This paper poses a relationship between pragmatist understandings of intersubjective communication and long-term “dialogical art” practices promoting social change. Art historian Grant Kester contends that two dialogical art projects by Suzanne Lacy and Austrian Art collective WochenKlausur reflect Habermas’ theory of communicative action through which the “better argument” is universally validated. Kester simultaneously acknowledges such projects inculcate non-competitive modes of intersubjective exchange that appear contrary to Habermas. I look at the “philosophical narrative” debates between Richard Rorty and Habermas to suggest that Rorty’s eschewal of Habermasian rationalization in favor of affective modes of contingent solidarity, taken with Nancy Fraser’s understanding of enmeshed public/private discourse in the context of feminist counterpublics, draws out the political-ethical orientation of activist dialogical art practices.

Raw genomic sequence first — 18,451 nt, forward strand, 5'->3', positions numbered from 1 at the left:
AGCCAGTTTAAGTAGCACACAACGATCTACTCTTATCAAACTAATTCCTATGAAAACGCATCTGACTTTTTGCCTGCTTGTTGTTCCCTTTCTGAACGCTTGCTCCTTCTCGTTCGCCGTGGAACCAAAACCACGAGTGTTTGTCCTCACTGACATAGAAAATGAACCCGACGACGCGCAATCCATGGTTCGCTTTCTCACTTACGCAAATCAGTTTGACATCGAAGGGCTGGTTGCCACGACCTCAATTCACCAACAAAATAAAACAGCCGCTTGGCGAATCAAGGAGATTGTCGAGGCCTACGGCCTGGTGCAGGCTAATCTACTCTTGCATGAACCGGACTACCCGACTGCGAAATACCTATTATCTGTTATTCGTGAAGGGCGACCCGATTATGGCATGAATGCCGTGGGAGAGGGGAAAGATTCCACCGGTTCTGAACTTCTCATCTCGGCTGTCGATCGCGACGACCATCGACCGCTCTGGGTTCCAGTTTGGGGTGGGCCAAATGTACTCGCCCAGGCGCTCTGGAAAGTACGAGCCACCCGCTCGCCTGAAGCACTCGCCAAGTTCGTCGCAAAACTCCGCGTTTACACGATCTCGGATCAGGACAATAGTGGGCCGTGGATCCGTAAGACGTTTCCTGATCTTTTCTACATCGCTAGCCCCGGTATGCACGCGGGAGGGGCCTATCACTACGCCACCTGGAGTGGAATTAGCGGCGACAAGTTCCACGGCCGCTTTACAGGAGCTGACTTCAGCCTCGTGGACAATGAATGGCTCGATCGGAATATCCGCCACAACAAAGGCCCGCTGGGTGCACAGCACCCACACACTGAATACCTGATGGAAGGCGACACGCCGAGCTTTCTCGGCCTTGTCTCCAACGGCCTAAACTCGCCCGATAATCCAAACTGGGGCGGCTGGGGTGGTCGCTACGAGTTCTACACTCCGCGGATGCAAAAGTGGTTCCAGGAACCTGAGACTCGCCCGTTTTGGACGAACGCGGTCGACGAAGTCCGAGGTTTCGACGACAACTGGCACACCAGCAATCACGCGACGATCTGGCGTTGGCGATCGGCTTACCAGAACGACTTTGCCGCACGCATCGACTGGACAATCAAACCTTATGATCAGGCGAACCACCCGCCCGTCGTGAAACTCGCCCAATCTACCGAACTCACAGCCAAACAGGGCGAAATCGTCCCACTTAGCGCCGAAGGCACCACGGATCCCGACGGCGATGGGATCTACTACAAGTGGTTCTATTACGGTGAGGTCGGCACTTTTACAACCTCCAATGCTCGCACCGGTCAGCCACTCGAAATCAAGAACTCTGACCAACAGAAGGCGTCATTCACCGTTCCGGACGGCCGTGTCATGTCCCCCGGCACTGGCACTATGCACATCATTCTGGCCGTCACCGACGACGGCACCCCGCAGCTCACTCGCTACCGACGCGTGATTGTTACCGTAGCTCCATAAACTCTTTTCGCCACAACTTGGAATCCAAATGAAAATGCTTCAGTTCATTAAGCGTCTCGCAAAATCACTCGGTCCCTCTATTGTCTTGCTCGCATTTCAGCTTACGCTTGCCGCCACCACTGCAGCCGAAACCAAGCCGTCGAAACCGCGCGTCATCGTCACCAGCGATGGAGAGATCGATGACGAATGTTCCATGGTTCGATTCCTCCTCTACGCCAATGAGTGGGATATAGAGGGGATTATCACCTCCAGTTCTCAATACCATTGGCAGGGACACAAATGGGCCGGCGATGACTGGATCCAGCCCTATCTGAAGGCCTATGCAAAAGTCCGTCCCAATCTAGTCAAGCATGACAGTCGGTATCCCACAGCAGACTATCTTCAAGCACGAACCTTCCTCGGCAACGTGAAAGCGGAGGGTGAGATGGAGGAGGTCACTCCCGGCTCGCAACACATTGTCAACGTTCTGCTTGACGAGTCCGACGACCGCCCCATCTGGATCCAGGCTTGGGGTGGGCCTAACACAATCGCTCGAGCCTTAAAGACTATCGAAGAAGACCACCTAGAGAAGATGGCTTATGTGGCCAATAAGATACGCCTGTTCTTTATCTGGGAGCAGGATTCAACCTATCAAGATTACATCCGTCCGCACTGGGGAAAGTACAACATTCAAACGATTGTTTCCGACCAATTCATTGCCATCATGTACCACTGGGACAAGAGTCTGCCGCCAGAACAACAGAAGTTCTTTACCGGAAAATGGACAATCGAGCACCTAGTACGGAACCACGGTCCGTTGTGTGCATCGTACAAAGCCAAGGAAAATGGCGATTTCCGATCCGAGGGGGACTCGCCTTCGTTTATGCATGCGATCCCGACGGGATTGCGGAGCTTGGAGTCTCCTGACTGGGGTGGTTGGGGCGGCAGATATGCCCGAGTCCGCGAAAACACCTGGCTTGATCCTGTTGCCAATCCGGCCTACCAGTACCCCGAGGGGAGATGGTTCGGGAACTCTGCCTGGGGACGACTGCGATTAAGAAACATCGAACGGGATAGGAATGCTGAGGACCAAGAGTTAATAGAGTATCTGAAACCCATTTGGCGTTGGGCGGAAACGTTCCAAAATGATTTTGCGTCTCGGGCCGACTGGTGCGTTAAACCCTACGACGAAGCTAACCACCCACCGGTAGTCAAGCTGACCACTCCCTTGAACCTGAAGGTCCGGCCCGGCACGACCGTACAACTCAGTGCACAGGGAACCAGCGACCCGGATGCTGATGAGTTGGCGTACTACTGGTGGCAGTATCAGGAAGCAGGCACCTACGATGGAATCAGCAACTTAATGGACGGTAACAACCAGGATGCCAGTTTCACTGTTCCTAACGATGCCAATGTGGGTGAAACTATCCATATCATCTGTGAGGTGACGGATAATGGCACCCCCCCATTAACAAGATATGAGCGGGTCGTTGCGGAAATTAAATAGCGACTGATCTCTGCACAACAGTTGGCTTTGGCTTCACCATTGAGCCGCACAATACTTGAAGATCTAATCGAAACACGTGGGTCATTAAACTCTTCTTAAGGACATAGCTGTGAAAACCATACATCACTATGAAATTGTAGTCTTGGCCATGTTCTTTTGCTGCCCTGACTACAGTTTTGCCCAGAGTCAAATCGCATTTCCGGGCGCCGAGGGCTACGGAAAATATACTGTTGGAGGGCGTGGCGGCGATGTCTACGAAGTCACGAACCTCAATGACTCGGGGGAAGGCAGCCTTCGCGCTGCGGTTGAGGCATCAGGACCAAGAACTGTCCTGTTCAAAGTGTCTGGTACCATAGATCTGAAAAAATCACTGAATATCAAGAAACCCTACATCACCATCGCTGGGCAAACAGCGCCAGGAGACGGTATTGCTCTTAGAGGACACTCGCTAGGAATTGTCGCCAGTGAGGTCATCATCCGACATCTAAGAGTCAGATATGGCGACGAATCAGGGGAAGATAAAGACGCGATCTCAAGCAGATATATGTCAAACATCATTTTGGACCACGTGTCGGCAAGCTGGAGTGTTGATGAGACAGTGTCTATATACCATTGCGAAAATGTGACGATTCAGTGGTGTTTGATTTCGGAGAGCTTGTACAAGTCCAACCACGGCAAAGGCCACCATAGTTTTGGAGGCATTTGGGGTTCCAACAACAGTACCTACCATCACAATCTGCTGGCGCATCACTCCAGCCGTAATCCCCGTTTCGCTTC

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FraserNancy. “From Irony to Prophesy to Politics: A Response to Richard Rorty.” Michigan Quarterly Review30 no. 2 (1991): 259–66. Accessed February 23 2016. http://hdl.handle.net/2027/spo.act2080.0030.002:02.
FraserNancy. “Solidarity or Singularity? Richard Rorty between Romanticism and Technocracy.” In Unruly Practices: Power Discourse and Gender in Contemporary Social Theory. Minneapolis: University of Minnesota Press1989.
KesterGrant. “The Device Laid Bare: Some Limitations in Recent Art Criticism.” 2013. Accessed November 8 2014. http://www.e-flux.com/journal/the-device-laid-bare-on-some-limitations-in-current-art-criticism/.